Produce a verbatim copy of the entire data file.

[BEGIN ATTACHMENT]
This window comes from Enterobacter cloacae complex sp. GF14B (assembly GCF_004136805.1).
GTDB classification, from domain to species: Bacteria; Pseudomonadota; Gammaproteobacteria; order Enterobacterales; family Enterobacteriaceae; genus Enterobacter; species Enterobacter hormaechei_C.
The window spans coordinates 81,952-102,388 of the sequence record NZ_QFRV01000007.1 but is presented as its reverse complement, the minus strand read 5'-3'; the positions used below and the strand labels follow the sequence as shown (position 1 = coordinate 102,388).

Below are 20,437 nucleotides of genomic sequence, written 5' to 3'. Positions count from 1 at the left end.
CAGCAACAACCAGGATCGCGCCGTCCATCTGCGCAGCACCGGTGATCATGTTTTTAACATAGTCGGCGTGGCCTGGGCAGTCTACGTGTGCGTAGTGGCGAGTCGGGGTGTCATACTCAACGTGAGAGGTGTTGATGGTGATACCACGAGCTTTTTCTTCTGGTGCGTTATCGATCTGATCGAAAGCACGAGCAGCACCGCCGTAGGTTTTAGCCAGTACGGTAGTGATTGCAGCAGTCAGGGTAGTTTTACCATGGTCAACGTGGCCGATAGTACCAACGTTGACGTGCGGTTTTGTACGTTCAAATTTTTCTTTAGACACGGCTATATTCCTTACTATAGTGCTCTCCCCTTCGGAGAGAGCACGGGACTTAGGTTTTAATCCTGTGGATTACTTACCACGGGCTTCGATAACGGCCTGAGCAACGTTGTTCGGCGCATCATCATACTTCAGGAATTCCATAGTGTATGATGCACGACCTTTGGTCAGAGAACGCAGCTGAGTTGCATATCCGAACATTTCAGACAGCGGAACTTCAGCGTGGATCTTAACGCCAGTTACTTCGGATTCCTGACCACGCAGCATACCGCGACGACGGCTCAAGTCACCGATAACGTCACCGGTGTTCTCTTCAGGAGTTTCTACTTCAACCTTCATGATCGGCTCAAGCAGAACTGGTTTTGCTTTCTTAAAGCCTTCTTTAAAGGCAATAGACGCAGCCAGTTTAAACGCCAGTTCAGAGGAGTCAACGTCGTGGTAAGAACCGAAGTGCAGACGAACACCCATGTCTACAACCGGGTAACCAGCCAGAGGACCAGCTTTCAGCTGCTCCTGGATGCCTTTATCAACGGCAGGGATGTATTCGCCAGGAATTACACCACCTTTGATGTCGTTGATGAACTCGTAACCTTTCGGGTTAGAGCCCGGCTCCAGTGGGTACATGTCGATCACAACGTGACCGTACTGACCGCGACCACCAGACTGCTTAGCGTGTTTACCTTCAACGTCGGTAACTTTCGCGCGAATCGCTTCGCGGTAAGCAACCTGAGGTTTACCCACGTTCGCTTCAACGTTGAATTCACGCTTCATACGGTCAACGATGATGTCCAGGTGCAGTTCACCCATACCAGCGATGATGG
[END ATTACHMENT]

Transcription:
This window comes from Enterobacter cloacae complex sp. GF14B (assembly GCF_004136805.1).
GTDB classification, from domain to species: Bacteria; Pseudomonadota; Gammaproteobacteria; order Enterobacterales; family Enterobacteriaceae; genus Enterobacter; species Enterobacter hormaechei_C.
The window spans coordinates 81,952-102,388 of the sequence record NZ_QFRV01000007.1 but is presented as its reverse complement, the minus strand read 5'-3'; the positions used below and the strand labels follow the sequence as shown (position 1 = coordinate 102,388).

Below are 20,437 nucleotides of genomic sequence, written 5' to 3'. Positions count from 1 at the left end.
CAGCAACAACCAGGATCGCGCCGTCCATCTGCGCAGCACCGGTGATCATGTTTTTAACATAGTCGGCGTGGCCTGGGCAGTCTACGTGTGCGTAGTGGCGAGTCGGGGTGTCATACTCAACGTGAGAGGTGTTGATGGTGATACCACGAGCTTTTTCTTCTGGTGCGTTATCGATCTGATCGAAAGCACGAGCAGCACCGCCGTAGGTTTTAGCCAGTACGGTAGTGATTGCAGCAGTCAGGGTAGTTTTACCATGGTCAACGTGGCCGATAGTACCAACGTTGACGTGCGGTTTTGTACGTTCAAATTTTTCTTTAGACACGGCTATATTCCTTACTATAGTGCTCTCCCCTTCGGAGAGAGCACGGGACTTAGGTTTTAATCCTGTGGATTACTTACCACGGGCTTCGATAACGGCCTGAGCAACGTTGTTCGGCGCATCATCATACTTCAGGAATTCCATAGTGTATGATGCACGACCTTTGGTCAGAGAACGCAGCTGAGTTGCATATCCGAACATTTCAGACAGCGGAACTTCAGCGTGGATCTTAACGCCAGTTACTTCGGATTCCTGACCACGCAGCATACCGCGACGACGGCTCAAGTCACCGATAACGTCACCGGTGTTCTCTTCAGGAGTTTCTACTTCAACCTTCATGATCGGCTCAAGCAGAACTGGTTTTGCTTTCTTAAAGCCTTCTTTAAAGGCAATAGACGCAGCCAGTTTAAACGCCAGTTCAGAGGAGTCAACGTCGTGGTAAGAACCGAAGTGCAGACGAACACCCATGTCTACAACCGGGTAACCAGCCAGAGGACCAGCTTTCAGCTGCTCCTGGATGCCTTTATCAACGGCAGGGATGTATTCGCCAGGAATTACACCACCTTTGATGTCGTTGATGAACTCGTAACCTTTCGGGTTAGAGCCCGGCTCCAGTGGGTACATGTCGATCACAACGTGACCGTACTGACCGCGACCACCAGACTGCTTAGCGTGTTTACCTTCAACGTCGGTAACTTTCGCGCGAATCGCTTCGCGGTAAGCAACCTGAGGTTTACCCACGTTCGCTTCAACGTTGAATTCACGCTTCATACGGTCAACGATGATGTCCAGGTGCAGTTCACCCATACCAGCGATGATGG